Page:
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Three main polygamist groups have a few fundamental beliefs in common, but the reality is they all have their own sets of rules. The three polygamist sects shown on Sister Wives, Keep Sweet: Pray and Obey, and Escaping Polygamy have very different rules, but all seem to have similar origins.

Former members of the FLDS are seen in 'Keep Sweet: Pray and Obey'
Former members of the FLDS | Courtesy of Netflix © 2022

Keep Sweet: Pray and Obey‘ — Fundamentalist Church of Jesus Christ of Latter-Day Saints (FLDS)

Many people are just now hearing about the Fundamentalist Church of Jesus Christ of Latter-Day Saints (FLDS) thanks to the popularity of the four-part Netflix docu-series, Keep Sweet: Pray and Obey.

The FLDS began when the mainstream LDS church changed its view on polygamy or “plural marriage” after it was renounced in the “Second Manifesto.” The FLDS came about after the group was excommunicated for refusing to adhere to the new LDS teachings.

The FLDS Church has been led by a succession of men regarded as prophets who all believe they’ve received visions to continue polygamy. In the Netflix docu-series, two leaders, Rulon Jeffs and his son, Warren Jeffs, are the center of focus.

The FLDS is the most strict when it comes to polygamy. The leader, or prophet, is the only one who can assign wives to husbands. They believe God ordains them to place wives with husbands according to their worthiness.

They also have strict dress codes. The women have to wear modest, floor-length dresses with old-fashioned hairstyles. The teachings of Warren Jeffs have promoted underage brides, abuse, child labor, incest, racism, and homophobia.

Escaping Polygamy’ — ‘The Order’ / ‘The Kingston Clan

Lifetime Network’s Escaping Polygamy follows three sisters, Andrea, Jessica, and Shanell Kingston, all born to the same father, John Daniel Kingston. Four seasons of the show follow the girls after escaping the polygamist cult known as “The Order” or “The Kingston Clan.”

The Order was founded in 1935 by Charles “Elden” Kingston, and is currently being run by his great-nephew, Paul Kingston. He is regarded by Order members as “the man on the watchtower.” He reportedly has 27 wives and over 300 children. Three wives are his half-sisters, one is his first cousin, and two are his nieces.

This sect is obsessed with the purity of its bloodline. They are empowered by the belief that they are God’s chosen people. They practice polygamy with incest by forcing nieces to marry uncles and cousins to marry cousins. The Order’s obsession with purity means the hatred of all non-whites and members of the LGBTQ community.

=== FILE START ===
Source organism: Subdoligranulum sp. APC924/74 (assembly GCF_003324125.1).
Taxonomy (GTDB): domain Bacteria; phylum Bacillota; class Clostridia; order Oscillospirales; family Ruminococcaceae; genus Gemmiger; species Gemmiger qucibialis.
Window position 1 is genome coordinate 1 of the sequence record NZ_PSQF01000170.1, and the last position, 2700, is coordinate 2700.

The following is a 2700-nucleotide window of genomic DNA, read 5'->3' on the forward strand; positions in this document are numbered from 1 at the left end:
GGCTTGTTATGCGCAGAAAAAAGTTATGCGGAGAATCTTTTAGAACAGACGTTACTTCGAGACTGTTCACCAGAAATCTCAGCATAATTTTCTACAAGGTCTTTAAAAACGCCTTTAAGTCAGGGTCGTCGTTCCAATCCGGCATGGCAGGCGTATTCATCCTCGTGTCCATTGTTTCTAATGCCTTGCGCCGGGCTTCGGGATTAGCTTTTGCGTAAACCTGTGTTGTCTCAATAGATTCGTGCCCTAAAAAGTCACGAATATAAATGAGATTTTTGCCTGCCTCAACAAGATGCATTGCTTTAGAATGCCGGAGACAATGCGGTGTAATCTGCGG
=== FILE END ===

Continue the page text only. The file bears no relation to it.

While they don’t dress as strictly as the FLDS members do, they are required to stay modest. And despite being part of the community, they will shun ex-Order members from their community if they leave. This sect is regarded as one of the most secretive and dangerous offshoots of the FLDS.

Sister Wives’ — Apostolic United Brethren (AUB)

TLC first aired Sister Wives in 2010, following Kody Brown and his wives, Meri Brown, Janelle Brown, Robyn Brown, and his now-ex-wife, Christine Brown. Between the four women, the Browns have 17 children.

Sister Wives was the first time America saw polygamists living amongst the rest of society. The Browns looked like the family next door, with no old-fashioned clothing and hairstyles.


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The Browns are followers of a Fundamentalist Mormon sect called the Apostolic United Brethren (AUB) or “The Group” or “The Priesthood,” also known to people outside the faith as the Allred Group. This sect of the LDS church was founded by Christine’s grandfather, Rulon C. Allred.

Allred branched off and created his own polygamist group to be as close to Joseph Smith’s teachings as possible. He wanted to create a group that would bring back doctrines thrown out by the modern LDS church.

These doctrines include polygamy, Adam-God teachings, and the ban on Black people receiving the priesthood. They also believe that a living prophet can never lead you astray — even if he strays from the teachings and revelations of previous prophets.

However, unlike the Kingstons, LeBarons, and the Jeffs, Allred never used his power to introduce new “revelations” as a prophet to strengthen the control of the members.

As of 1998, the AUB has over 10,000 members in Utah, Montana, Nevada, Arizona, Missouri, and Mexico. The members can go to public school, dress in modest modern clothing, and live within society.